At one point in the past year, I had a credit score in the 300 range. That’s beyond horrible. That’s a score you’d expect if you’d just filed bankruptcy. I’m not afraid to admit it, because in about six months I had boosted that score to almost 700.
Improving your credit score doesn’t have to be a complicated, convoluted process. With just a few simple behaviors and actions, you can quickly boost your credit score in just a few short months. I did it with these six steps, and so can you.
This guide contains information from credit bureaus and respected credit institutions, so it’s more reliable than anything you’ll find on any forum or small blog online. In addition to learning how to improve your score, you’ll find lots of resources that can help. So let’s get started boosting that credit score!
1. Understand Your Credit Utilization
The single most important factor in your credit score is something called credit utilization.
Sounds complicated, but it’s not.
Credit utilization is the ratio between your available credit (all of your credit limits) and your total used credit (all of your credit balances). When you divide your balances by your credit limits and multiply by 100%, you should end up with a number under 30%. This represents a “healthy” credit utilization. It also leads to a very high credit score.
One of the largest credit reporting agencies, Experian, explains this as follows:
…one of the most important factors in credit scores is how close your balances are to your credit limits. Credit scores add up the limits and the balances on your revolving accounts in order to calculate your overall balance-to-limit ratio, or utilization rate. The higher your utilization rate, the greater the negative impact on your scores.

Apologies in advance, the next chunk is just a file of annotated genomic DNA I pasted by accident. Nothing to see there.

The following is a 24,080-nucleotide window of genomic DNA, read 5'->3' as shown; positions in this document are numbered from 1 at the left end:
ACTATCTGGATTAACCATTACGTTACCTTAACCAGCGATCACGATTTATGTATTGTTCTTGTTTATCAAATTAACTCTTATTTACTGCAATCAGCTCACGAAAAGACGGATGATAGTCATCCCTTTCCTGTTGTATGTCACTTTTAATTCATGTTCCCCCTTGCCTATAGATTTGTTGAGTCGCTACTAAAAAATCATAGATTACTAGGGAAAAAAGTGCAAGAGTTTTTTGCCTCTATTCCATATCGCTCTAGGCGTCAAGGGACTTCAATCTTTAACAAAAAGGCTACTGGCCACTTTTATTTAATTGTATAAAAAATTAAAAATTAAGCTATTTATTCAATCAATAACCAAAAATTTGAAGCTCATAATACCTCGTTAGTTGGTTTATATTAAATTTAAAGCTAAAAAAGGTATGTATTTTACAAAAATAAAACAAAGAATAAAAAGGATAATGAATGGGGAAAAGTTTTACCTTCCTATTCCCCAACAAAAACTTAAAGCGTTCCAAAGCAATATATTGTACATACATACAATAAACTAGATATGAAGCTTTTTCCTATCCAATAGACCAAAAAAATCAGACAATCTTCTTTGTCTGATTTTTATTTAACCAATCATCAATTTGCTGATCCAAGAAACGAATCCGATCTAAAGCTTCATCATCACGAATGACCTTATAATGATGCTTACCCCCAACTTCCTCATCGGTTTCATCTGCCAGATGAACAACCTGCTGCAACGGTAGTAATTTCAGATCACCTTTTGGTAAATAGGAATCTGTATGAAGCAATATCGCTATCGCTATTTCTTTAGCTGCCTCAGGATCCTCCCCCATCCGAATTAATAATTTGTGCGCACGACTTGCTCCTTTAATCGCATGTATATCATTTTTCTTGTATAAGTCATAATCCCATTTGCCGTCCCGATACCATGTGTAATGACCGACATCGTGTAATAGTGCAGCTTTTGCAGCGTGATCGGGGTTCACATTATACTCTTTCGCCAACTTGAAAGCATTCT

You’re probably thinking that a fast way to boost your score instantly is to just pay off every single credit card and never use them, right? That’s actually wrong. Believe it or not, a 0% utilization is actually a bad thing.
In 2016, Credit Karma reviewed credit scores versus utilization ratios of its 15 million members and discovered a very interesting pattern.
People with 0% credit utilization actually had a worse credit score than those with 1–20% utilization.
What does this mean? It means that to build a credit score you should have plenty of available credit that you aren’t using, but you should try to use 1% to 20% of that total limit.
The rest of the actions in this article need to be tailored to your situation and your current utilization ratio. No one is starting from the same situation. For example:
- If you’ve maxed out five credit cards with a $4,000 limit each, you’re at 100% utilization.
- Maybe you have a single credit card with a $500 limit, and you’re using it to buy $300 worth of groceries every month. Even if you pay it in full, your utilization can fluctuate between 0% to 60%, depending when the credit bureau pulls its data.
- Maybe you only use 20% of your available credit, but you occasionally miss student loan or mortgage payments. Your situation requires a whole different set of actions.
The best way to start this process, before you continue with this article, is to determine your credit utilization. You can add up all of your credit card and loan balances, divide them by the maximum limits balances on those accounts, and multiply by 100%. Or you can use one of the tools below.
Credit Utilization Help
Don’t worry about trying to figure out your credit utilization on your own. There are lots of resources available to help you calculate it.
- BizCalcs.com is a site that hosts an assortment of personal finance calculators to help you with financial decisions and budgeting. That’s where you’ll find this easy-to-use credit utilization calculator. Just type in all of your balances and credit limits, and let the calculator do the rest.
- Credit Karma is a favorite when it comes to monitoring your credit situation. Not only does the site show you your overall credit score, but it also gives you your overall credit utilization pulled directly out of your credit report. No manual calculation required!
Of course, credit utilization is simple enough to do yourself with a simple spreadsheet and a little bit of time. Taking the time to figure out where you stand with your credit is a critical first step toward getting it in order.
2. Settle With Your Debtors
Letting my credit score drop down into the 300s may have seemed like a terrible idea, but I had a plan. The issue was that I needed to let my score tank so that I could start working on improving it. Let me explain my situation, and it may help you to better understand your own.